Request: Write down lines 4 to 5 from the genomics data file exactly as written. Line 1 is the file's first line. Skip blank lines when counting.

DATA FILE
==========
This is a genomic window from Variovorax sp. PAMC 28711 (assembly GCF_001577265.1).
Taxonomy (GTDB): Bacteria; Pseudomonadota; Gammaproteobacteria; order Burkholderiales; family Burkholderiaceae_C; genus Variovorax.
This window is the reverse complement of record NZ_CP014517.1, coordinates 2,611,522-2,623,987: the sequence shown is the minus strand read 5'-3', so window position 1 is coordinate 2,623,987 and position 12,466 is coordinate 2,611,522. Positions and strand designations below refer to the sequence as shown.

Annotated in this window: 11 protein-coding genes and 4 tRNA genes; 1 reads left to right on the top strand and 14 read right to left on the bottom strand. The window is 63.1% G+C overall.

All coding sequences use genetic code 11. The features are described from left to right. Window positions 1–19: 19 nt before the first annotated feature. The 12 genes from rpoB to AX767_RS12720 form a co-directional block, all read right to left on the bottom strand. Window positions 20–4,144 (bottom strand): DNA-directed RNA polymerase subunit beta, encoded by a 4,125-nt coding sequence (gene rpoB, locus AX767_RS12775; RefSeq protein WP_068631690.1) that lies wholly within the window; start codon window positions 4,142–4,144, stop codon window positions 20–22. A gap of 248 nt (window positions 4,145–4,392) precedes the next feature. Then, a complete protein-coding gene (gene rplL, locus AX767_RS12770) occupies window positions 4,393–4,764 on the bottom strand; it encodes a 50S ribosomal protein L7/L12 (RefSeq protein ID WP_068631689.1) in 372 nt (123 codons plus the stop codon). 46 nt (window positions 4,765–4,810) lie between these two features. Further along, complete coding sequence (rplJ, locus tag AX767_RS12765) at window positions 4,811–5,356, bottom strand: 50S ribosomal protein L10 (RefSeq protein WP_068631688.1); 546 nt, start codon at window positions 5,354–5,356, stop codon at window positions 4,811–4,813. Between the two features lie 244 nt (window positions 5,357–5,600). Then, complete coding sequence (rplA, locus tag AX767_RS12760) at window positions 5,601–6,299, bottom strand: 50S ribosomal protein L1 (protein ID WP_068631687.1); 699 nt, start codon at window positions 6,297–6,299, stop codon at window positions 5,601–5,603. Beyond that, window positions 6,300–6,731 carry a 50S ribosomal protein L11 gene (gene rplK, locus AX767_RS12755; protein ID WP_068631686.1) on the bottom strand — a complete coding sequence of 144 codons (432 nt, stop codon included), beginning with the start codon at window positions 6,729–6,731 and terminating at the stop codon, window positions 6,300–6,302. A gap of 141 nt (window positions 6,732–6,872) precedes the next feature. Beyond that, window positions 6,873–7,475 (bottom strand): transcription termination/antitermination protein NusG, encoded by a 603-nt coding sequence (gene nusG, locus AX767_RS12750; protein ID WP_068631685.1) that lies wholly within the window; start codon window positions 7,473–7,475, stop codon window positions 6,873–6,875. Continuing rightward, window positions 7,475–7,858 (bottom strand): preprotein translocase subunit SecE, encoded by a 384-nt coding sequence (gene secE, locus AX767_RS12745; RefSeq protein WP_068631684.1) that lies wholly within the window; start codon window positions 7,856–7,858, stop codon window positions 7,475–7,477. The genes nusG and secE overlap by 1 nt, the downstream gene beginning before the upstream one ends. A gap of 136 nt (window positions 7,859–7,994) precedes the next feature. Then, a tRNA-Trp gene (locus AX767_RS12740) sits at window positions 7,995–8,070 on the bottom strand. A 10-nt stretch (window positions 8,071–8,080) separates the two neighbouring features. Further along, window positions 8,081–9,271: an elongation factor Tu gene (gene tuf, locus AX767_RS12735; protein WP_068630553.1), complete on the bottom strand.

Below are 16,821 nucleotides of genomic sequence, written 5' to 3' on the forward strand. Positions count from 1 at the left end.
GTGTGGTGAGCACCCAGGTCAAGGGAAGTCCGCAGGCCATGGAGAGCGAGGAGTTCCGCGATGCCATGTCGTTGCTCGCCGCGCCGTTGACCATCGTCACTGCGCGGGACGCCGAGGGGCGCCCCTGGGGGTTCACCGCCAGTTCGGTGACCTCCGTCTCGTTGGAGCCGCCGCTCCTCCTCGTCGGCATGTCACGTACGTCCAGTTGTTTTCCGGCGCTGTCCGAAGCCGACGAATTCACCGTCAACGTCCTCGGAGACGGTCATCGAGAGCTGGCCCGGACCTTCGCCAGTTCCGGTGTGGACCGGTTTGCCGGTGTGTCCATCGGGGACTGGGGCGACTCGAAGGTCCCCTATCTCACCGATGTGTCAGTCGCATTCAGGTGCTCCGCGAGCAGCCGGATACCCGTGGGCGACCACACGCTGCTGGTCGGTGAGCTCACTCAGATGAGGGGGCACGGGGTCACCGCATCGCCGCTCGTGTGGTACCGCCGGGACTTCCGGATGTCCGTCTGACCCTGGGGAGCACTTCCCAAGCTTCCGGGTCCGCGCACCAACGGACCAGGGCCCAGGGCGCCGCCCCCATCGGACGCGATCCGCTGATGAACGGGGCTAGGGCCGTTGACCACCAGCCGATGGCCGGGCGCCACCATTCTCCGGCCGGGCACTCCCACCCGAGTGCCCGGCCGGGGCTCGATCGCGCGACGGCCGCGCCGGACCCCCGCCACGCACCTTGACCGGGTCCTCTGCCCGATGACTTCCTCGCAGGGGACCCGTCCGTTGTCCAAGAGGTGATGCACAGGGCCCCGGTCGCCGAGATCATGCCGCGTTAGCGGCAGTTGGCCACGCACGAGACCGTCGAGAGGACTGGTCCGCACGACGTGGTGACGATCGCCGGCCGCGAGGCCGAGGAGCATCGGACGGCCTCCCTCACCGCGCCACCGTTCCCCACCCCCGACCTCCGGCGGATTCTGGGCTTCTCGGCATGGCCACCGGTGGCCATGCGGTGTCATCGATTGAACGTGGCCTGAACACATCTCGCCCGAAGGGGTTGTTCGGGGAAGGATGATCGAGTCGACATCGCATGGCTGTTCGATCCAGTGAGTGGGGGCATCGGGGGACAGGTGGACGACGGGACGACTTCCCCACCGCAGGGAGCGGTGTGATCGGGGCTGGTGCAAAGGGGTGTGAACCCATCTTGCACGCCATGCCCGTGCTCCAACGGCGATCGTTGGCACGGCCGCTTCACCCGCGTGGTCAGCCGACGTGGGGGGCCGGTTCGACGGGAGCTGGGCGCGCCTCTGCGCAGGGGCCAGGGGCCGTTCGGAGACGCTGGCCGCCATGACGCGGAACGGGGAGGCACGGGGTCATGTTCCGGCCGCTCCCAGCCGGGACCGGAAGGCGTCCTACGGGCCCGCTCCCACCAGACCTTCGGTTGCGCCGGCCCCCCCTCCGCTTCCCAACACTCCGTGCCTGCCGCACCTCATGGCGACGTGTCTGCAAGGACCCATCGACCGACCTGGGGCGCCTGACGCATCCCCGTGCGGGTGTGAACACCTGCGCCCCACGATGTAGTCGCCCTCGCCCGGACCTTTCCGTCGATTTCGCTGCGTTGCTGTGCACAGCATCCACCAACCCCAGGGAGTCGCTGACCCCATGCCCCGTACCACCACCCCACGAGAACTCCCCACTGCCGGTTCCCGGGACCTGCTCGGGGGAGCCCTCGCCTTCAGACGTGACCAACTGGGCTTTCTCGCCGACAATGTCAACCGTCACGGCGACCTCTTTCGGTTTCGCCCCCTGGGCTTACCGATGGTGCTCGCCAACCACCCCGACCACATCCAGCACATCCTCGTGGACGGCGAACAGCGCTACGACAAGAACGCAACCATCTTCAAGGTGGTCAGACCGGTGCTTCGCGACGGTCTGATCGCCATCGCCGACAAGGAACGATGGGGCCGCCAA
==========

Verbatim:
Annotated in this window: 11 protein-coding genes and 4 tRNA genes; 1 reads left to right on the top strand and 14 read right to left on the bottom strand. The window is 63.1% G+C overall.

All coding sequences use genetic code 11. The features are described from left to right. Window positions 1–19: 19 nt before the first annotated feature. The 12 genes from rpoB to AX767_RS12720 form a co-directional block, all read right to left on the bottom strand. Window positions 20–4,144 (bottom strand): DNA-directed RNA polymerase subunit beta, encoded by a 4,125-nt coding sequence (gene rpoB, locus AX767_RS12775; RefSeq protein WP_068631690.1) that lies wholly within the window; start codon window positions 4,142–4,144, stop codon window positions 20–22. A gap of 248 nt (window positions 4,145–4,392) precedes the next feature. Then, a complete protein-coding gene (gene rplL, locus AX767_RS12770) occupies window positions 4,393–4,764 on the bottom strand; it encodes a 50S ribosomal protein L7/L12 (RefSeq protein ID WP_068631689.1) in 372 nt (123 codons plus the stop codon). 46 nt (window positions 4,765–4,810) lie between these two features. Further along, complete coding sequence (rplJ, locus tag AX767_RS12765) at window positions 4,811–5,356, bottom strand: 50S ribosomal protein L10 (RefSeq protein WP_068631688.1); 546 nt, start codon at window positions 5,354–5,356, stop codon at window positions 4,811–4,813. Between the two features lie 244 nt (window positions 5,357–5,600). Then, complete coding sequence (rplA, locus tag AX767_RS12760) at window positions 5,601–6,299, bottom strand: 50S ribosomal protein L1 (protein ID WP_068631687.1); 699 nt, start codon at window positions 6,297–6,299, stop codon at window positions 5,601–5,603. Beyond that, window positions 6,300–6,731 carry a 50S ribosomal protein L11 gene (gene rplK, locus AX767_RS12755; protein ID WP_068631686.1) on the bottom strand — a complete coding sequence of 144 codons (432 nt, stop codon included), beginning with the start codon at window positions 6,729–6,731 and terminating at the stop codon, window positions 6,300–6,302. A gap of 141 nt (window positions 6,732–6,872) precedes the next feature. Beyond that, window positions 6,873–7,475 (bottom strand): transcription termination/antitermination protein NusG, encoded by a 603-nt coding sequence (gene nusG, locus AX767_RS12750; protein ID WP_068631685.1) that lies wholly within the window; start codon window positions 7,473–7,475, stop codon window positions 6,873–6,875. Continuing rightward, window positions 7,475–7,858 (bottom strand): preprotein translocase subunit SecE, encoded by a 384-nt coding sequence (gene secE, locus AX767_RS12745; RefSeq protein WP_068631684.1) that lies wholly within the window; start codon window positions 7,856–7,858, stop codon window positions 7,475–7,477. The genes nusG and secE overlap by 1 nt, the downstream gene beginning before the upstream one ends. A gap of 136 nt (window positions 7,859–7,994) precedes the next feature. Then, a tRNA-Trp gene (locus AX767_RS12740) sits at window positions 7,995–8,070 on the bottom strand. A 10-nt stretch (window positions 8,071–8,080) separates the two neighbouring features. Further along, window positions 8,081–9,271: an elongation factor Tu gene (gene tuf, locus AX767_RS12735; protein WP_068630553.1), complete on the bottom strand.